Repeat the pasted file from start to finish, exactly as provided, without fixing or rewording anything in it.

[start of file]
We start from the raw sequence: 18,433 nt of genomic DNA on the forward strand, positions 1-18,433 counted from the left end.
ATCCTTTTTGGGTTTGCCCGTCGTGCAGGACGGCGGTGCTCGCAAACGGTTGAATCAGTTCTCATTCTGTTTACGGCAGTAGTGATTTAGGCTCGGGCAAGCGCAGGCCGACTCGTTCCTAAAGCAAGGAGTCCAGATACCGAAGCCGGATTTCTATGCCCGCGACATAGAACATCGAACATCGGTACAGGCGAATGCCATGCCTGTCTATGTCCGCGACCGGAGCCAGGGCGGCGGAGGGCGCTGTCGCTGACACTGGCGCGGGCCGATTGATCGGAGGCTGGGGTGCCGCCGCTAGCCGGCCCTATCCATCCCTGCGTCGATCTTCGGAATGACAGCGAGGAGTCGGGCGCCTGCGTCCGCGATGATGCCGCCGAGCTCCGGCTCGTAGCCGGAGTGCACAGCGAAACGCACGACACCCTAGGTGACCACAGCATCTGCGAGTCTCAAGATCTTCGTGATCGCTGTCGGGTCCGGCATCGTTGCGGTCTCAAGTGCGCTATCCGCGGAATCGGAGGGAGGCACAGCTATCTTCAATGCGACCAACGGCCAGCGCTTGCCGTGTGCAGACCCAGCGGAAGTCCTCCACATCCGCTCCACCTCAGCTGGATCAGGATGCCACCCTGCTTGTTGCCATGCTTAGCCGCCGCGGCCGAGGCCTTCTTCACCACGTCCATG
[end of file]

We start from the raw sequence: 18,433 nt of genomic DNA on the forward strand, positions 1-18,433 counted from the left end.
ATCCTTTTTGGGTTTGCCCGTCGTGCAGGACGGCGGTGCTCGCAAACGGTTGAATCAGTTCTCATTCTGTTTACGGCAGTAGTGATTTAGGCTCGGGCAAGCGCAGGCCGACTCGTTCCTAAAGCAAGGAGTCCAGATACCGAAGCCGGATTTCTATGCCCGCGACATAGAACATCGAACATCGGTACAGGCGAATGCCATGCCTGTCTATGTCCGCGACCGGAGCCAGGGCGGCGGAGGGCGCTGTCGCTGACACTGGCGCGGGCCGATTGATCGGAGGCTGGGGTGCCGCCGCTAGCCGGCCCTATCCATCCCTGCGTCGATCTTCGGAATGACAGCGAGGAGTCGGGCGCCTGCGTCCGCGATGATGCCGCCGAGCTCCGGCTCGTAGCCGGAGTGCACAGCGAAACGCACGACACCCTAGGTGACCACAGCATCTGCGAGTCTCAAGATCTTCGTGATCGCTGTCGGGTCCGGCATCGTTGCGGTCTCAAGTGCGCTATCCGCGGAATCGGAGGGAGGCACAGCTATCTTCAATGCGACCAACGGCCAGCGCTTGCCGTGTGCAGACCCAGCGGAAGTCCTCCACATCCGCTCCACCTCAGCTGGATCAGGATGCCACCCTGCTTGTTGCCATGCTTAGCCGCCGCGGCCGAGGCCTTCTTCACCACGTCCATG